Living the Kiwi Dream? Politics and public opinion in New Zealand

By Lord Ashcroft

Download the full report here

If it seems odd that a British businessman and philanthropist should devote nearly three months to researching and analysing politics and public opinion on the other side of the world, let me explain.

The first reason is that over the years I have been fortunate enough to spend a good deal of time in New Zealand. I have many friends there, and I’m always eager to discover more about this beautiful and remarkable country. I hope this research – encompassing New Zealanders’ attitudes to political and social issues, the economy, their country’s overall direction and its place in the world – will prove valuable to anyone interested in the subject.

The second is that I was keen to see how the dynamics that have shaped recent politics in the UK, the US and Europe, where I have conducted most of my research to date, are making themselves felt in other democracies. As honorary chairman of the International Democrat Union, the global alliance of centre-right political parties, I have a further interest in studying how voters around the world view the challenges and opportunities that face them and the impact this has on political debate.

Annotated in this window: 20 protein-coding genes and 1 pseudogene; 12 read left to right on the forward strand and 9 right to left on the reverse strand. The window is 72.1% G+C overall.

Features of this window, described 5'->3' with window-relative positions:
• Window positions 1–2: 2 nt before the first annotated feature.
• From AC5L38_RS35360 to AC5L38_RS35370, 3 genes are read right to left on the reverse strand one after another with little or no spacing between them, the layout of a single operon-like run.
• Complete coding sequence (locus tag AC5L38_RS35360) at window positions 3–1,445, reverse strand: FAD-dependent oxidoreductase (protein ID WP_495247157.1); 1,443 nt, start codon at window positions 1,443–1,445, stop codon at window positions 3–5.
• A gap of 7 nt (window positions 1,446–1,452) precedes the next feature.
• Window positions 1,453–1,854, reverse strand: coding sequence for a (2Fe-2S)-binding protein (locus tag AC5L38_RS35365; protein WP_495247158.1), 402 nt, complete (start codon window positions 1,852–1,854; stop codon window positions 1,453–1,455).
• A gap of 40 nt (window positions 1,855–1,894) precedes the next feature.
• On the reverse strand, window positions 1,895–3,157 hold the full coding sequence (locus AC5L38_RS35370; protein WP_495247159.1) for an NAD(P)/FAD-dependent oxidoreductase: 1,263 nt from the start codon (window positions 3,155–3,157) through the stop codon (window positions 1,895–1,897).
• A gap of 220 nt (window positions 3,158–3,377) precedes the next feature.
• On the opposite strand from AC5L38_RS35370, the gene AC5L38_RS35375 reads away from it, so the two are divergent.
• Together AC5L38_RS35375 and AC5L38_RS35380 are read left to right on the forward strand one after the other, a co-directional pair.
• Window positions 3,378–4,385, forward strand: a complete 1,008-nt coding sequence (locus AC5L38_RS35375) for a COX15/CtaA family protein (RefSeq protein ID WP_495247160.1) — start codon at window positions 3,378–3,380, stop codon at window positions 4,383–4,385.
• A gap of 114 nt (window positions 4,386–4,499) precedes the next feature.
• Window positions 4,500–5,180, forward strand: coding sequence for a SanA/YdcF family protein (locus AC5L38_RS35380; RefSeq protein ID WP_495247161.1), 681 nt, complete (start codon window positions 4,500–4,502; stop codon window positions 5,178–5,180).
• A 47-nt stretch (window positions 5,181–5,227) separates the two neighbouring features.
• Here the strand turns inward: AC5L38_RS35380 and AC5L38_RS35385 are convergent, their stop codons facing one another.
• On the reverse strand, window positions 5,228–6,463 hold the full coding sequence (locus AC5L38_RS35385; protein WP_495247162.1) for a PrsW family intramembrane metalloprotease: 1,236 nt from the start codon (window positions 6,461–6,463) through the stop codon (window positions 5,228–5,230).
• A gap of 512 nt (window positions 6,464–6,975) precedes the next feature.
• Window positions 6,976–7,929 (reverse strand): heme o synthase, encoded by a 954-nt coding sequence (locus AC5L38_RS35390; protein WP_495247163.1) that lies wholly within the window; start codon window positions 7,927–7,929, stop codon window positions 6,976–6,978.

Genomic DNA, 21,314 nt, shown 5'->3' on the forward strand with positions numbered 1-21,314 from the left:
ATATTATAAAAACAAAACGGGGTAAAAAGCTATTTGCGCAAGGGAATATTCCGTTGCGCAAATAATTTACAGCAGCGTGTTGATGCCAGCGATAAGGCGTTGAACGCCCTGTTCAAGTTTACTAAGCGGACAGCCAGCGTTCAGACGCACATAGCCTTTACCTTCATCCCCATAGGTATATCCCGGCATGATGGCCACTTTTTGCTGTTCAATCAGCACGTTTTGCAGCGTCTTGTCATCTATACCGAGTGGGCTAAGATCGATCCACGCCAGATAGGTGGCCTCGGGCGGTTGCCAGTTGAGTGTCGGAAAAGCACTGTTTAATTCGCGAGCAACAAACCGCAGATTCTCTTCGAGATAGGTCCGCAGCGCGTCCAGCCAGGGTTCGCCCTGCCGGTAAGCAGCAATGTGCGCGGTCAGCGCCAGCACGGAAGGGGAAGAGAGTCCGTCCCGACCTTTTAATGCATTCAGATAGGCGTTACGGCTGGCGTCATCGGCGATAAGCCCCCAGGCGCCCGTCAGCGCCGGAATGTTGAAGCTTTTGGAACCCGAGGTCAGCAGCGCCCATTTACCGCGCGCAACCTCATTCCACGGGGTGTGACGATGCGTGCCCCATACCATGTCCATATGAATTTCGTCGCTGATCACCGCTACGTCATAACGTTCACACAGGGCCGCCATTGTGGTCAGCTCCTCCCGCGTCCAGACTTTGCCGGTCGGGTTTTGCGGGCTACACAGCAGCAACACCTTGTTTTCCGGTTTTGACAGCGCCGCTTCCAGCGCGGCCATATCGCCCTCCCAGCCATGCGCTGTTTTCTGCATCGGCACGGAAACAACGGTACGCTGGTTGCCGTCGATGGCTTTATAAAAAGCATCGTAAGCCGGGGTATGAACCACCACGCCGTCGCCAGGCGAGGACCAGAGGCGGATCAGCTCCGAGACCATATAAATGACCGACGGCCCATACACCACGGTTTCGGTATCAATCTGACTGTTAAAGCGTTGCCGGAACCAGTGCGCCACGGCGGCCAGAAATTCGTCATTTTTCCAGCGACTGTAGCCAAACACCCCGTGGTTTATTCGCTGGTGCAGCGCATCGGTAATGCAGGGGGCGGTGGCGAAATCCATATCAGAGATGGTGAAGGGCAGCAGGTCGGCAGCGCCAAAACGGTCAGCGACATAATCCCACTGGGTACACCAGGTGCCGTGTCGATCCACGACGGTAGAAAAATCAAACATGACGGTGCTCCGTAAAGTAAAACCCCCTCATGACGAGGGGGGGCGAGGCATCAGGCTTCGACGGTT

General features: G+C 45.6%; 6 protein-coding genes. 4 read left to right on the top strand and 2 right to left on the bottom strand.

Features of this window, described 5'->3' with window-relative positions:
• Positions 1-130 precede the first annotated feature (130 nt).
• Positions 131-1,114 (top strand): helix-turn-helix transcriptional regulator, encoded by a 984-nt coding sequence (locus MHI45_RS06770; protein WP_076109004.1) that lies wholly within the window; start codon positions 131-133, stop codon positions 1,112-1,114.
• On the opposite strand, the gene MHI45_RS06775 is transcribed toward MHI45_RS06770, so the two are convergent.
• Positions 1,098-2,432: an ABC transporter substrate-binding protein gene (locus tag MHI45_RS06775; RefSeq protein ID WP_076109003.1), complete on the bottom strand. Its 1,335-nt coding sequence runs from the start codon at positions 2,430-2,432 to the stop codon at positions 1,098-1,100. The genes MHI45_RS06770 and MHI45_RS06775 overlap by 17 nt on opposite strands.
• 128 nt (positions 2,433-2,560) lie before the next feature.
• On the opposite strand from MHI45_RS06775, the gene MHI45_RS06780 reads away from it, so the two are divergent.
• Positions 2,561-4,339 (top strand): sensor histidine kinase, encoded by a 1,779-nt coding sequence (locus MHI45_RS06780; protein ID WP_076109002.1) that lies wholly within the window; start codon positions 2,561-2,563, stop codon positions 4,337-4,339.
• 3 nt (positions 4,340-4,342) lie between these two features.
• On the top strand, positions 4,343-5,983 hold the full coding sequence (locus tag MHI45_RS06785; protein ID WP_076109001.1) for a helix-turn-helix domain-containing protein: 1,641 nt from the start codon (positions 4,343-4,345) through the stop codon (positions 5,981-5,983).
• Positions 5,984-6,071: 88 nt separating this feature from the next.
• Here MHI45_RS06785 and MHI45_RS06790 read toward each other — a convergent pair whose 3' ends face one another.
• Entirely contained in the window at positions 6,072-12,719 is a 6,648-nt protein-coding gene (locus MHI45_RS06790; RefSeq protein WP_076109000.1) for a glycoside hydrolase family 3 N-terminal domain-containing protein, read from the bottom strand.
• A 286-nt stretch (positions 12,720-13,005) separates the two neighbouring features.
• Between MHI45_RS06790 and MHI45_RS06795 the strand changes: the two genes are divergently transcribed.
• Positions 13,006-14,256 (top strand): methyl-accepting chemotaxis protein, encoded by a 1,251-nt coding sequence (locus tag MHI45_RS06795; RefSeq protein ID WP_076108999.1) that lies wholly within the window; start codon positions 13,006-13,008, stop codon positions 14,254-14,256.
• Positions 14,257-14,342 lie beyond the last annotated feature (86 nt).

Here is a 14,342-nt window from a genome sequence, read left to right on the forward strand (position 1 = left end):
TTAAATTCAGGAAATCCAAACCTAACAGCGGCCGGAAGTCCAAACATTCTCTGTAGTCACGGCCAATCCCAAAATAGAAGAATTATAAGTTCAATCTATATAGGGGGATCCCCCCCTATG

Third, New Zealand has enjoyed unaccustomed worldwide attention thanks to its response to the covid pandemic, propelling Prime Minister Jacinda Ardern to the status of an international celebrity. I was intrigued to find out more about her apparent political success and to see whether New Zealanders themselves accord their leader as much reverence as do the pundits overseas – and where this leaves the National Party opposition (more…)

Living the Kiwi Dream?

By Lord Ashcroft

This piece was first published in the New Zealand Herald

Jacinda Ardern was an already familiar figure in Britain by the time she concluded the NZ-UK trade deal with Boris Johnson last week. It’s not often that a New Zealand Prime Minister becomes a global celebrity, but Ardern’s handling of the Covid pandemic put her at the forefront of international politics.

As a pollster, I wanted to find out how far the worldwide praise for Ardern is echoed at home – and as a former Deputy Chairman of the UK Conservatives during their long years in the wilderness, to understand what this means for the National Party opposition.

I found strong support for Ardern’s decision to lockdown “fast and hard”, and appreciation across the political spectrum for her ability to speak for and to the country in a crisis. But after sluggish vaccine rollout and signs that the world is returning to business as usual, an unmistakable feeling of frustration with the Government’s strategy had begun to set in (more…)